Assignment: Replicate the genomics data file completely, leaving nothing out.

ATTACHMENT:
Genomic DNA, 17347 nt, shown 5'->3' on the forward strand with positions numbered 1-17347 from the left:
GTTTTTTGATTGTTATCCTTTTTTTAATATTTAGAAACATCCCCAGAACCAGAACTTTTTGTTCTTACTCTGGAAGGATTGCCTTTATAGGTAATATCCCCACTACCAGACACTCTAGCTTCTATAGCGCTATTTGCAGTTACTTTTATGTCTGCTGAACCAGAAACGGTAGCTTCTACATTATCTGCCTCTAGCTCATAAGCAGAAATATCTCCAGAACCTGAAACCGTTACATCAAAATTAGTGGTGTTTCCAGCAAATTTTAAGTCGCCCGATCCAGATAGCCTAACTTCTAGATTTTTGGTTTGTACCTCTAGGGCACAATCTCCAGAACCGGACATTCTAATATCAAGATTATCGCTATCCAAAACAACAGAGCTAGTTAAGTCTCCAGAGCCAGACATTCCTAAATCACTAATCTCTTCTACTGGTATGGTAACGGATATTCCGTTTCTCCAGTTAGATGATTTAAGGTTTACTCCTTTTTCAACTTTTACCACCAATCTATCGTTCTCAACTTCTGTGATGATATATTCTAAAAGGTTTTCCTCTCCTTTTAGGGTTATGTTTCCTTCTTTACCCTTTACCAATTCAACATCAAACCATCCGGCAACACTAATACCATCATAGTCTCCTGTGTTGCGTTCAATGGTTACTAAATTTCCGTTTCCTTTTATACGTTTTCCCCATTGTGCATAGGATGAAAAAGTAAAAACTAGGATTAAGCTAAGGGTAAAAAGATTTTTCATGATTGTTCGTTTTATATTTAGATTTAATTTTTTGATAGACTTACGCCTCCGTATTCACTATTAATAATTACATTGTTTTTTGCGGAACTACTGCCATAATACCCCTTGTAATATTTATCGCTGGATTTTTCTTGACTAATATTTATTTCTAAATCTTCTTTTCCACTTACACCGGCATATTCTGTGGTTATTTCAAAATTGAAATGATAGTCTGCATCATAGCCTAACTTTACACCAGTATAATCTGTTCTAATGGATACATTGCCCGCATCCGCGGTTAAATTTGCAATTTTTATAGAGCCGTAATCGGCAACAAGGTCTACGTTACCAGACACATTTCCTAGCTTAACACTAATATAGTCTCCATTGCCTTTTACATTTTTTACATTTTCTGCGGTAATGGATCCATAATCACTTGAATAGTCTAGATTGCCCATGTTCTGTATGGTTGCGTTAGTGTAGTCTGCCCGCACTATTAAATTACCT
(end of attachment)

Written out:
Genomic DNA, 17347 nt, shown 5'->3' on the forward strand with positions numbered 1-17347 from the left:
GTTTTTTGATTGTTATCCTTTTTTTAATATTTAGAAACATCCCCAGAACCAGAACTTTTTGTTCTTACTCTGGAAGGATTGCCTTTATAGGTAATATCCCCACTACCAGACACTCTAGCTTCTATAGCGCTATTTGCAGTTACTTTTATGTCTGCTGAACCAGAAACGGTAGCTTCTACATTATCTGCCTCTAGCTCATAAGCAGAAATATCTCCAGAACCTGAAACCGTTACATCAAAATTAGTGGTGTTTCCAGCAAATTTTAAGTCGCCCGATCCAGATAGCCTAACTTCTAGATTTTTGGTTTGTACCTCTAGGGCACAATCTCCAGAACCGGACATTCTAATATCAAGATTATCGCTATCCAAAACAACAGAGCTAGTTAAGTCTCCAGAGCCAGACATTCCTAAATCACTAATCTCTTCTACTGGTATGGTAACGGATATTCCGTTTCTCCAGTTAGATGATTTAAGGTTTACTCCTTTTTCAACTTTTACCACCAATCTATCGTTCTCAACTTCTGTGATGATATATTCTAAAAGGTTTTCCTCTCCTTTTAGGGTTATGTTTCCTTCTTTACCCTTTACCAATTCAACATCAAACCATCCGGCAACACTAATACCATCATAGTCTCCTGTGTTGCGTTCAATGGTTACTAAATTTCCGTTTCCTTTTATACGTTTTCCCCATTGTGCATAGGATGAAAAAGTAAAAACTAGGATTAAGCTAAGGGTAAAAAGATTTTTCATGATTGTTCGTTTTATATTTAGATTTAATTTTTTGATAGACTTACGCCTCCGTATTCACTATTAATAATTACATTGTTTTTTGCGGAACTACTGCCATAATACCCCTTGTAATATTTATCGCTGGATTTTTCTTGACTAATATTTATTTCTAAATCTTCTTTTCCACTTACACCGGCATATTCTGTGGTTATTTCAAAATTGAAATGATAGTCTGCATCATAGCCTAACTTTACACCAGTATAATCTGTTCTAATGGATACATTGCCCGCATCCGCGGTTAAATTTGCAATTTTTATAGAGCCGTAATCGGCAACAAGGTCTACGTTACCAGACACATTTCCTAGCTTAACACTAATATAGTCTCCATTGCCTTTTACATTTTTTACATTTTCTGCGGTAATGGATCCATAATCACTTGAATAGTCTAGATTGCCCATGTTCTGTATGGTTGCGTTAGTGTAGTCTGCCCGCACTATTAAATTACCT